The depression broke on July 17, 1897 with the arrival of prospectors and two tons of gold. Seattle boosters billed their city as the "Gateway to the Klondike,: and railroads brought would-be millionaires from across the nation. Miners competed for passage on ships headed north. Here, a throng jams the dock to give the S.S. Queen a rousing sendoff.
James J. Hill chose Seattle as the terminus for his Great Northern Railroad. The city's first direct transcontinental line arrived at the beginning of the worldwide economic panic of 1893. When Northern Pacific went bankrupt, Hill partnered with J.P. Morgan to buy the majority of shares. Seattle was primed for commercial growth.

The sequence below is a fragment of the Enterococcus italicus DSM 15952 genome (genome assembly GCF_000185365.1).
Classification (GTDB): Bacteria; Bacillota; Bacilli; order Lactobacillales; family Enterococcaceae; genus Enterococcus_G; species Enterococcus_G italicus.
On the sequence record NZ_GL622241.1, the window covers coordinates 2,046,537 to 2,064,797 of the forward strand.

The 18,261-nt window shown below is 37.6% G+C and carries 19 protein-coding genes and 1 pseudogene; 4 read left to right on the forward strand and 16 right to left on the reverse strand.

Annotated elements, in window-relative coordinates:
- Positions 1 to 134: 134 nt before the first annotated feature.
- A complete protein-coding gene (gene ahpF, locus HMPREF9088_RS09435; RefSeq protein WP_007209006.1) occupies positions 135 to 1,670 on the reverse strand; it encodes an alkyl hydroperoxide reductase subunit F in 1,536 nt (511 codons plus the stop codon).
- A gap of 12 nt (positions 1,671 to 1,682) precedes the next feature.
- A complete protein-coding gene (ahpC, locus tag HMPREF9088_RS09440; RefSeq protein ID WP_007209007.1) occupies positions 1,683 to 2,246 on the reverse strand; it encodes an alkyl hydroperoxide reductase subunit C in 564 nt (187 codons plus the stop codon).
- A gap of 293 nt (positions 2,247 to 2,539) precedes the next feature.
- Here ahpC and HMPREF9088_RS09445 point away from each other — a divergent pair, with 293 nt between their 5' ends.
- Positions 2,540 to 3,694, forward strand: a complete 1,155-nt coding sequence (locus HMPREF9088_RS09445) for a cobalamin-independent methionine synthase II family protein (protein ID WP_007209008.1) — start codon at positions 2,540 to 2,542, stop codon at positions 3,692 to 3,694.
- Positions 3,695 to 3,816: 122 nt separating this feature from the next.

[Click on photo 5 to view photos described in panel 5 marker text]Highs & LowsWashington women won the vote in 1910. With the campaign slogan, "Ladies, get out and hustle!" Seattle's new voters bolstered the recall campaign that hustled Mayor Hiram Gill out of office. Gill had broken his promise to confine sin to the Skid Road area and instead actively promoted a wide-open town.
The ranks of the dispossessed swelled during the Great Depression of the 1930s. This shantytown, called "Hooverville" after the U.S. president, sprawled across nine acres of what is now Safeco Field. The poor sought help from missions and soup kitchens in Pioneer Square, shown here in the background.